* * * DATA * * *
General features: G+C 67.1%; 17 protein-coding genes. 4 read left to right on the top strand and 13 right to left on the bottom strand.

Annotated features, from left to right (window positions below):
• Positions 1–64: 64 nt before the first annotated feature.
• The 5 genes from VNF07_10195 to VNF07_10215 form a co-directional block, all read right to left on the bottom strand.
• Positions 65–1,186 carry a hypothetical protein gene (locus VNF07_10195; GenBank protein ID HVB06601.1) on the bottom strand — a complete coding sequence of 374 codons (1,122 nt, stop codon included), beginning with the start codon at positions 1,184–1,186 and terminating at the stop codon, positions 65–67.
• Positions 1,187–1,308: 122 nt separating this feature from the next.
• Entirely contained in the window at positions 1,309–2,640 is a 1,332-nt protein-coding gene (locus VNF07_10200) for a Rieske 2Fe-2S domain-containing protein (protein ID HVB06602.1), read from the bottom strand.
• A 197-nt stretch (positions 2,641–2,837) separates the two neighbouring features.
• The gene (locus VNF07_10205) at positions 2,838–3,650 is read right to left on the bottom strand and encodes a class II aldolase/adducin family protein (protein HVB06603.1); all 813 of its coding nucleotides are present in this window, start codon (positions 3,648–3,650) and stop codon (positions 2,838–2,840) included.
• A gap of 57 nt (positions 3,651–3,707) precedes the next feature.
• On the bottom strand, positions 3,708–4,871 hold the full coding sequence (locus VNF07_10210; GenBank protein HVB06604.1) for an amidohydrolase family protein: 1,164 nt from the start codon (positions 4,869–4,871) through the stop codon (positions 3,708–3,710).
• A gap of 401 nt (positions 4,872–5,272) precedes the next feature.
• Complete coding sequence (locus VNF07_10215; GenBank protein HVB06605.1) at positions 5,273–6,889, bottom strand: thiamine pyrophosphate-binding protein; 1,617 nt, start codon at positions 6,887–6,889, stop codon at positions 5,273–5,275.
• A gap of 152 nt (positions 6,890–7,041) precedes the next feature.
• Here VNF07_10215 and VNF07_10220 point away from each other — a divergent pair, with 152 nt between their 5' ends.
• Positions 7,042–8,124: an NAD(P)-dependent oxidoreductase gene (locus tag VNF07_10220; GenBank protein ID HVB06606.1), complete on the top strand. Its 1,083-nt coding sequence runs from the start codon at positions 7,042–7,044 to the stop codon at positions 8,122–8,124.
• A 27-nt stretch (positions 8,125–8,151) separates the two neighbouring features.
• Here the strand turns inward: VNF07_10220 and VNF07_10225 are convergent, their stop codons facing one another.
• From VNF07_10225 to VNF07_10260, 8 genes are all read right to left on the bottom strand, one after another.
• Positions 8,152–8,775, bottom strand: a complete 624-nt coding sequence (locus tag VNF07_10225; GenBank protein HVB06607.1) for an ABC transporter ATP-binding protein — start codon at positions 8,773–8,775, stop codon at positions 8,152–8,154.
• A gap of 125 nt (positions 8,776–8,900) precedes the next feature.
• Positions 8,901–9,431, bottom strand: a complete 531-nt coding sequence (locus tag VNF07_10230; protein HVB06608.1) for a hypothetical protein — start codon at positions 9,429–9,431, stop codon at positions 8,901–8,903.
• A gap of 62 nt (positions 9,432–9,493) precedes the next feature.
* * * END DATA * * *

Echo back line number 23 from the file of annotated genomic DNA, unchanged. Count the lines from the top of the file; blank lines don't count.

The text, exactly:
• A gap of 62 nt (positions 9,432–9,493) precedes the next feature.